Book Image

Clean Code in PHP

By : Carsten Windler, Alexandre Daubois
5 (1)
Book Image

Clean Code in PHP

5 (1)
By: Carsten Windler, Alexandre Daubois

Overview of this book

PHP is a beginner-friendly language, but also one that is rife with complaints of bad code,;yet no clean code books are specific to PHP. Enter Clean Code in PHP. This book is a one-stop guide to learning the theory and best practices of clean code specific to real-world PHP app development environments. This PHP book is cleanly split to help you navigate through coding practices and theories to understand and adopt the nuances of the clean code paradigm. In addition to covering best practices, tooling for code quality, and PHP design patterns, this book also presents tips and techniques for working on large-scale PHP apps with a team and writing effective documentation for your PHP projects. By the end of this book, you’ll be able to write human-friendly PHP code, which will fuel your PHP career growth and set you apart from the competition.
Table of Contents (18 chapters)
Part 1 – Introducing Clean Code
Part 2 – Maintaining Code Quality

Understanding what clean code is

Clean code is the act of writing code by thinking of the future—that is, thinking of the people who will collaborate with you or on the project without you. And when we are talking about “the people who will collaborate with you”, this may even be yourself. If you never did, you should try to read and maintain the source code you wrote a few months (or years) ago. Isn’t it challenging? Well, do not worry—it is hard for everyone. You will surely find this complicated for many years, and there is no quick fix to this. It is the same process for everyone.

There are many reasons for this, as outlined here:

  • You are still learning new ways to code every day
  • You are practicing and you’re getting better at coding
  • Your way of thinking may be evolving because of the people you meet or simply because you are getting older
  • Innovative technologies and libraries are released every day, and some ways of doing precise tasks are getting deprecated
  • The language you are working with (here, PHP) is evolving and new standards are appearing

Talking about PHP, it is remarkably interesting to see the language is evolving greatly and quickly these last few years. Many called for the death of PHP a few years ago. It is true that before PHP 7, the language was truly not going well. PHP 7 and newer versions are a huge breath of pure air for us. New versions are being released frequently and features are being added to PHP (just look at the match expression and the support of enumerations in PHP 8.1!). Strict typing has also been introduced, which is a gigantic step forward too. We will dive into PHP evolutions that ease the writing of clean code later.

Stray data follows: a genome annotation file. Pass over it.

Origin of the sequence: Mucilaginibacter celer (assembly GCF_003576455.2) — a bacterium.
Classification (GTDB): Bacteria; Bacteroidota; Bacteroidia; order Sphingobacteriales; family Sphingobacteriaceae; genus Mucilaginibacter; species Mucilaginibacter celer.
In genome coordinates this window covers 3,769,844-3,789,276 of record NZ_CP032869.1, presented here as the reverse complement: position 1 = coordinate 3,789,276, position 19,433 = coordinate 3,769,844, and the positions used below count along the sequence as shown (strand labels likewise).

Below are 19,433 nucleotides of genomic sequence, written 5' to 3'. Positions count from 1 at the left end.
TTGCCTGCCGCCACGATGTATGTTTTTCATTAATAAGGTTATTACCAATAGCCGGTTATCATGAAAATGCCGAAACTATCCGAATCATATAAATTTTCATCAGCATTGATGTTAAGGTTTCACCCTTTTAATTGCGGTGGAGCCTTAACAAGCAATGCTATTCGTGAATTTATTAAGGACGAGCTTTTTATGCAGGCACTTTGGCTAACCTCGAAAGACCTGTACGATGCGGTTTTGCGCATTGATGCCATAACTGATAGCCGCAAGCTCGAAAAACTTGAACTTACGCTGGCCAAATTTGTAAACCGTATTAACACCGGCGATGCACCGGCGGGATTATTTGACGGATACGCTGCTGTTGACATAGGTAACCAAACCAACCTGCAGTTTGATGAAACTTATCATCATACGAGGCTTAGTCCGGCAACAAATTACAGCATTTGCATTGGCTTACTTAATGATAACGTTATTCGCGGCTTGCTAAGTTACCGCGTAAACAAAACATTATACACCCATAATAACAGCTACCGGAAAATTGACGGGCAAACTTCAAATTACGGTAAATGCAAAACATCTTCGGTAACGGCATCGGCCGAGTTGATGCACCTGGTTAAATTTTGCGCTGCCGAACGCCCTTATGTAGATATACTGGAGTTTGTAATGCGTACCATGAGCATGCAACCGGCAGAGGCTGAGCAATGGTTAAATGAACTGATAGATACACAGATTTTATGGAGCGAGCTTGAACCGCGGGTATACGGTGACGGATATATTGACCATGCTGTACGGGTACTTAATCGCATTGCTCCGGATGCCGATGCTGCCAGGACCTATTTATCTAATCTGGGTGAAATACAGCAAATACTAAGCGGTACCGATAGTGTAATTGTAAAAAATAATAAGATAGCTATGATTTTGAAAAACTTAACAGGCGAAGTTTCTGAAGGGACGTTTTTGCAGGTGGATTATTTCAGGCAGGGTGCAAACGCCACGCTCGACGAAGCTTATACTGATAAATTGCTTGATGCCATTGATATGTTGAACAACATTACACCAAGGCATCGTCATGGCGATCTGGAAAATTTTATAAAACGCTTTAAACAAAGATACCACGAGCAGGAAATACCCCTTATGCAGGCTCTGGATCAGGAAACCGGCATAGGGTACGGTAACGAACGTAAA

It does not really matter which programming language you are using—undeniably, you will get scared each time you look at some old code you did yourself. Writing your code in a “clean” way will help you to minimize this effect and understand it better, instantly, years later. By doing this, you are giving yourself a treat, because you will be coding in a way you are more and more used to—a way of writing many people are used to.

It may be the most impressive thing about clean code: it does not matter which technology you are using, which library, or even which language. It does not depend on the country you are living in and it does not depend on your years of experience, or even if you are coding for a living or as a hobby without financial intentions behind it. Clean code is a skill that at some point, every developer will improve at and face in their life. Of course, you will get better at it if you focus on it, but just learning from your experience of what works and what does not in an IT project is already, in a way, learning clean code. More than the rules, tools, and tips you will find in this book, clean code is a question of experience and years of practice. During your developer career, you will meet different challenges and diverse ways of thinking by meeting people and collaborating with numerous different teams.

You should always remember that coding is a team job. It is rare now to work alone on a project without the intervention of other developers—if it still happens at all. It may be a professional project, an open source project, or even a private personal project. Saying that other developers will help with your project does not necessarily mean that they will write some code. They can also try to find solutions with you to the technical challenges you will be facing, and that applies to every type of project.

In any case, doing things properly will ease a crucial step we all go through when getting into a new project: the onboarding process.